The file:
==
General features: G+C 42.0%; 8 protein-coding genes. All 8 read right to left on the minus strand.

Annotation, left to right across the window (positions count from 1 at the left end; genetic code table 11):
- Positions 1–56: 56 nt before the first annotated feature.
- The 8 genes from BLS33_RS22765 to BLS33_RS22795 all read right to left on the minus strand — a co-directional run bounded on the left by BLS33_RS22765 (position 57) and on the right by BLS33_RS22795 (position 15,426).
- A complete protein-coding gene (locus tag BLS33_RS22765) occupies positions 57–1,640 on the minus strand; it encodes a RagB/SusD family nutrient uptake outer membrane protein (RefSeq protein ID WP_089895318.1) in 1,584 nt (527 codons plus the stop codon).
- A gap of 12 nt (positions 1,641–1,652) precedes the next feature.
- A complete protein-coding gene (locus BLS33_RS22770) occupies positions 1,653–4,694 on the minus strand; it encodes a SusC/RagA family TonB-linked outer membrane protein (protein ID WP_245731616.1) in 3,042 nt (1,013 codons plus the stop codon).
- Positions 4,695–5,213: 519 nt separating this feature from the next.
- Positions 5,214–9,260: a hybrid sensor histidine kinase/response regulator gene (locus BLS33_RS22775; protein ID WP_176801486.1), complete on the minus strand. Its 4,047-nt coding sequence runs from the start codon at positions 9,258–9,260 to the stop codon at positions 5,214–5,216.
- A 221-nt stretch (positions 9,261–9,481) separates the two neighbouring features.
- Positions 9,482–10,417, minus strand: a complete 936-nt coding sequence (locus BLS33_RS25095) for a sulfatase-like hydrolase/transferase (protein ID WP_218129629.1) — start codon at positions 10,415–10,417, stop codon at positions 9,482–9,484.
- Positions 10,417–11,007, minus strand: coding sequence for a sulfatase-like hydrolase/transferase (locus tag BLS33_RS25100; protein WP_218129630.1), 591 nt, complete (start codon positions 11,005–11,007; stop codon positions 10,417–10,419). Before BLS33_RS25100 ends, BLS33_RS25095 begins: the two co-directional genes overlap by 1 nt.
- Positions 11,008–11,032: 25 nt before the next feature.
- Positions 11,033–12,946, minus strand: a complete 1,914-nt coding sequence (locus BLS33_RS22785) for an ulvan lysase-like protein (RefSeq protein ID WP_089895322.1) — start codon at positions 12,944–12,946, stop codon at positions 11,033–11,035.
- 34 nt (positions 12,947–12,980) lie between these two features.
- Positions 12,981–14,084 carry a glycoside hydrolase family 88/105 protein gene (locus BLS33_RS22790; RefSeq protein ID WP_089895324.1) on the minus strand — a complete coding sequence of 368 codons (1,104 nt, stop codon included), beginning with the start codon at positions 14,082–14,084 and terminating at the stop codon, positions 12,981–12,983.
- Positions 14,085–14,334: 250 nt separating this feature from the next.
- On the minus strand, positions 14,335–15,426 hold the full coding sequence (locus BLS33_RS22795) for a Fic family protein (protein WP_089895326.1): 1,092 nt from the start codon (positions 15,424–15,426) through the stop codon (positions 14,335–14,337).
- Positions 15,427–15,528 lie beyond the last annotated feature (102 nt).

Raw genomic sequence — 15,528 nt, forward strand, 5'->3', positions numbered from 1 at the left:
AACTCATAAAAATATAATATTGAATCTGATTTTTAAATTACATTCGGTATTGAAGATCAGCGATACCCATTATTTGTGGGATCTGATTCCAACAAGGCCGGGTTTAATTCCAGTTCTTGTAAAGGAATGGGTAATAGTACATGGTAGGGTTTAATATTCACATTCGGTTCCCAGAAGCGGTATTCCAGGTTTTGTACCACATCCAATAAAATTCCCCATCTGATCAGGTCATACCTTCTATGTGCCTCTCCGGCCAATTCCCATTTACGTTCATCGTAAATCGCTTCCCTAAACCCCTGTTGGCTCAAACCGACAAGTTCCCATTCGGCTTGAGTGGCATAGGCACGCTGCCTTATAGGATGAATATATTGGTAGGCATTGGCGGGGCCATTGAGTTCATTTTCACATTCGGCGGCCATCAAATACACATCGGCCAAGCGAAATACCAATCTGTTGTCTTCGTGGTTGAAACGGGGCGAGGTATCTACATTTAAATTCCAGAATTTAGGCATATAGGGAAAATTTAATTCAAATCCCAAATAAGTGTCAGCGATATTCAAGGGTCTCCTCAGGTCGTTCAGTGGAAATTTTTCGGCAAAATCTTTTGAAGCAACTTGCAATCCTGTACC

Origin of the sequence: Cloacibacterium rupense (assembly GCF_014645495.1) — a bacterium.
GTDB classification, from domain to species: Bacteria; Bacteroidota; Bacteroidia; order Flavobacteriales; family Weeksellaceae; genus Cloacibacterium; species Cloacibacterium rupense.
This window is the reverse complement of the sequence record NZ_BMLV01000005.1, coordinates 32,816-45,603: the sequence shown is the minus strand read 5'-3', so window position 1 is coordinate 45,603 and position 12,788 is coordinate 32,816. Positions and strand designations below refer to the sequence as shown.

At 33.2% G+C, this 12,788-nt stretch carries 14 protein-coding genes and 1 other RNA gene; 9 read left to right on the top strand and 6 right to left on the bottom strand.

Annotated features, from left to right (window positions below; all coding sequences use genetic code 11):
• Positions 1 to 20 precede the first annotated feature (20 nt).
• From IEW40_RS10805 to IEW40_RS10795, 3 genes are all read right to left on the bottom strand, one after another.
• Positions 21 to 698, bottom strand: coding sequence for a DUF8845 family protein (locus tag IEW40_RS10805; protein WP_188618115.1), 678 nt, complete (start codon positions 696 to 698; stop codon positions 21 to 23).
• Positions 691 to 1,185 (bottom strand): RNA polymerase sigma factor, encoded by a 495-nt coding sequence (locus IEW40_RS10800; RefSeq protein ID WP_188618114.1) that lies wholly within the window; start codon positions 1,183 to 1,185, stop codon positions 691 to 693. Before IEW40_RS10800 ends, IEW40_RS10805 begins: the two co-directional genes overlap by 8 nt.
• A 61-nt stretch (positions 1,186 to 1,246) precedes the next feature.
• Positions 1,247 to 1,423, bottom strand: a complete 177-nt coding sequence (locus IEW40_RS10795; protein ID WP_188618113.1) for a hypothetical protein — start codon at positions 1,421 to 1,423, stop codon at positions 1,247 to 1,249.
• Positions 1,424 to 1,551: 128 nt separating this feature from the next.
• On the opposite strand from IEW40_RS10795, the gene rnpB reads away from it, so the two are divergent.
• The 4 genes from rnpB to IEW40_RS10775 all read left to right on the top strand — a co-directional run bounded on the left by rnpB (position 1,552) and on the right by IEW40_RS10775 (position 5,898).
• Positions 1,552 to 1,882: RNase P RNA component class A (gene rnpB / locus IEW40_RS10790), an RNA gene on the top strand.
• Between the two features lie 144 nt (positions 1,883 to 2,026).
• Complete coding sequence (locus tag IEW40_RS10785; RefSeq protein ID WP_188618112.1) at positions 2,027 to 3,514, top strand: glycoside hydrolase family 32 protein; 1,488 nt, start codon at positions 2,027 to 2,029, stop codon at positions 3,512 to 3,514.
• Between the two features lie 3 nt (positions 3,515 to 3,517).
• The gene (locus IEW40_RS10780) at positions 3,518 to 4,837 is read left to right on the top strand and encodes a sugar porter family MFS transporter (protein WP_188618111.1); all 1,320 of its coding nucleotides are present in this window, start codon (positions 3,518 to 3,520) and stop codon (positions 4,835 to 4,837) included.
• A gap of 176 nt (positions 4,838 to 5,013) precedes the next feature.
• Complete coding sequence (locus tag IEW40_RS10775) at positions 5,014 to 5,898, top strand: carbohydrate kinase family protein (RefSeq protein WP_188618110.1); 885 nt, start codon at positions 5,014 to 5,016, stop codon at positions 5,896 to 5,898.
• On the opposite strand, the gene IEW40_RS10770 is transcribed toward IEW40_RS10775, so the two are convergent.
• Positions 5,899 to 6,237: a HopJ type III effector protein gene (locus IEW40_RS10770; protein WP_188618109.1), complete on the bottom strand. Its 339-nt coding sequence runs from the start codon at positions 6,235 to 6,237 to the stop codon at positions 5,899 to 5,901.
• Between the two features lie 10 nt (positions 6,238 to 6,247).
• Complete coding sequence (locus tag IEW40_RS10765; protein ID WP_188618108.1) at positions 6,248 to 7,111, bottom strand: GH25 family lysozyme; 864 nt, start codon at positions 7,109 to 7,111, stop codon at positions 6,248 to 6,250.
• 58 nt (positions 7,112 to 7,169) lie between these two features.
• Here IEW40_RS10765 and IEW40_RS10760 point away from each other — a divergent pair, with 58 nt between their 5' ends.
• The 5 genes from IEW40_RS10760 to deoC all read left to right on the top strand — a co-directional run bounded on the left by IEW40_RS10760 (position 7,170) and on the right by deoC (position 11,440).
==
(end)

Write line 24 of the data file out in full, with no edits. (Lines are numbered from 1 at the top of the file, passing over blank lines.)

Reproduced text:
This window is the reverse complement of the sequence record NZ_BMLV01000005.1, coordinates 32,816-45,603: the sequence shown is the minus strand read 5'-3', so window position 1 is coordinate 45,603 and position 12,788 is coordinate 32,816. Positions and strand designations below refer to the sequence as shown.